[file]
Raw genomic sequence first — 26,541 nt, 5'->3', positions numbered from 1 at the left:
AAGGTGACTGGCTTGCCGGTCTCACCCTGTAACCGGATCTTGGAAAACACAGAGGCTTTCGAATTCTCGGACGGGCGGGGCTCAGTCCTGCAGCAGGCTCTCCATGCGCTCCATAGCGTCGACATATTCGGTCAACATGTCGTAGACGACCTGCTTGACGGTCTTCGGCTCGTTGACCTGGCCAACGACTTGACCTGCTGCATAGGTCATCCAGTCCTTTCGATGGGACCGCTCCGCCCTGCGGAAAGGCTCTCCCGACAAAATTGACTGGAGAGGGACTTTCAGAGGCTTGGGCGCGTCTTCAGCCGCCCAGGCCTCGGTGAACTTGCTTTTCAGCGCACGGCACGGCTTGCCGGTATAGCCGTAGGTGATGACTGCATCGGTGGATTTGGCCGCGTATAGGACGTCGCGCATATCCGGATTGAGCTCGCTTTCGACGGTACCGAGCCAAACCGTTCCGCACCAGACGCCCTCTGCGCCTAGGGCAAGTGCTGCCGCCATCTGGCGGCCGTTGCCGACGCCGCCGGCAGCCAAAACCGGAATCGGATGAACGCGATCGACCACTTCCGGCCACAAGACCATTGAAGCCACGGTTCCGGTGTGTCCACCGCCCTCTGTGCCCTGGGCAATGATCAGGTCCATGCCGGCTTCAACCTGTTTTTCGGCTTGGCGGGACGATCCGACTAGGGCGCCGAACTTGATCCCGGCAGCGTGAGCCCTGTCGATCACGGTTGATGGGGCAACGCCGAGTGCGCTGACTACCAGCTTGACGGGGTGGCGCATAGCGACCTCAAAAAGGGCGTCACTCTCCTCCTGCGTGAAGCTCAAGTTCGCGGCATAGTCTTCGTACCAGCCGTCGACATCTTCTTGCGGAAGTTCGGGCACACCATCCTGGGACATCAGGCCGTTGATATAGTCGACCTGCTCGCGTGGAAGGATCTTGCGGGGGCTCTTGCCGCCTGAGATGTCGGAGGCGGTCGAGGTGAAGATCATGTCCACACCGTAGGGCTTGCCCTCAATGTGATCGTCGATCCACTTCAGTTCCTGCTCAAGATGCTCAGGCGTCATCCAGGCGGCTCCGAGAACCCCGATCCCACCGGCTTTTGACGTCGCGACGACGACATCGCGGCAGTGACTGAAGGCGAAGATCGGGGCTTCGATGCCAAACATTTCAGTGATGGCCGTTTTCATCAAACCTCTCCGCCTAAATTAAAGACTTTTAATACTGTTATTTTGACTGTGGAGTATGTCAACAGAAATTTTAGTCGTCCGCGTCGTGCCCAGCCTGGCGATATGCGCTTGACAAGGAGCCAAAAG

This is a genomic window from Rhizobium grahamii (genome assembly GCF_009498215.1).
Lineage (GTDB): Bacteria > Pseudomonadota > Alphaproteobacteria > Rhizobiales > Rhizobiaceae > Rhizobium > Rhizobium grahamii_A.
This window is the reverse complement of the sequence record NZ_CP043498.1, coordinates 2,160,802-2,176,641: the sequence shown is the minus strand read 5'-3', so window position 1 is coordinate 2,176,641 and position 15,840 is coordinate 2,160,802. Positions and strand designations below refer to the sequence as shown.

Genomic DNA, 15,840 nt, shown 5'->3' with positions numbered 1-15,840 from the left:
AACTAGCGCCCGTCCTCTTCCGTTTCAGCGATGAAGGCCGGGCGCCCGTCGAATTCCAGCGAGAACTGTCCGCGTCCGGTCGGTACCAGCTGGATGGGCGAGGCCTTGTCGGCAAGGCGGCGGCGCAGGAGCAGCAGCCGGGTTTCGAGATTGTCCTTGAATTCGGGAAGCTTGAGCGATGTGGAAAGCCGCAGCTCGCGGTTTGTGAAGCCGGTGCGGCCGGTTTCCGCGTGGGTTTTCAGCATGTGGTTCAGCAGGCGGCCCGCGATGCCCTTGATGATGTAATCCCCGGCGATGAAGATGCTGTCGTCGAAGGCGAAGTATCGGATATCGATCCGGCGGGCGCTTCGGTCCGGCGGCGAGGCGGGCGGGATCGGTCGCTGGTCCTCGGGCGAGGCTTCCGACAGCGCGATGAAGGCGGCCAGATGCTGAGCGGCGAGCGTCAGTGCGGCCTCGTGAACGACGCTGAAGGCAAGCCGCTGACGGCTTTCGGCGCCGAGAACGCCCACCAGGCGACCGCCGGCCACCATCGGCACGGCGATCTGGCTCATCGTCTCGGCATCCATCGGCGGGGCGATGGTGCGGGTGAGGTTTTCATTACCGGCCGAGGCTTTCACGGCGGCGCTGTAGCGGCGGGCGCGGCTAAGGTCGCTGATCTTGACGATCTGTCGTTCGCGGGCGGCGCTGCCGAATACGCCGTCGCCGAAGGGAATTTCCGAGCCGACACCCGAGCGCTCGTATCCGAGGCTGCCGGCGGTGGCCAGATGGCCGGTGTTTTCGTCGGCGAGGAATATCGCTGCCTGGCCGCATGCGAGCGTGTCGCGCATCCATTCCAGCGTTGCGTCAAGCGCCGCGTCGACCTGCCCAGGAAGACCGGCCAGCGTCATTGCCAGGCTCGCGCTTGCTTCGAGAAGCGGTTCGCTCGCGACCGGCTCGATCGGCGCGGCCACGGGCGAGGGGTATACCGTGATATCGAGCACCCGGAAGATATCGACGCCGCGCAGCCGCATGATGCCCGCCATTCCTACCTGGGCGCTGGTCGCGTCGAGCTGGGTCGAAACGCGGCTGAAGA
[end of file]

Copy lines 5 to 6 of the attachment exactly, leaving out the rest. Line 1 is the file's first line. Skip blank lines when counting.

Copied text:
This window is the reverse complement of the sequence record NZ_CP043498.1, coordinates 2,160,802-2,176,641: the sequence shown is the minus strand read 5'-3', so window position 1 is coordinate 2,176,641 and position 15,840 is coordinate 2,160,802. Positions and strand designations below refer to the sequence as shown.

Genomic DNA, 15,840 nt, shown 5'->3' with positions numbered 1-15,840 from the left: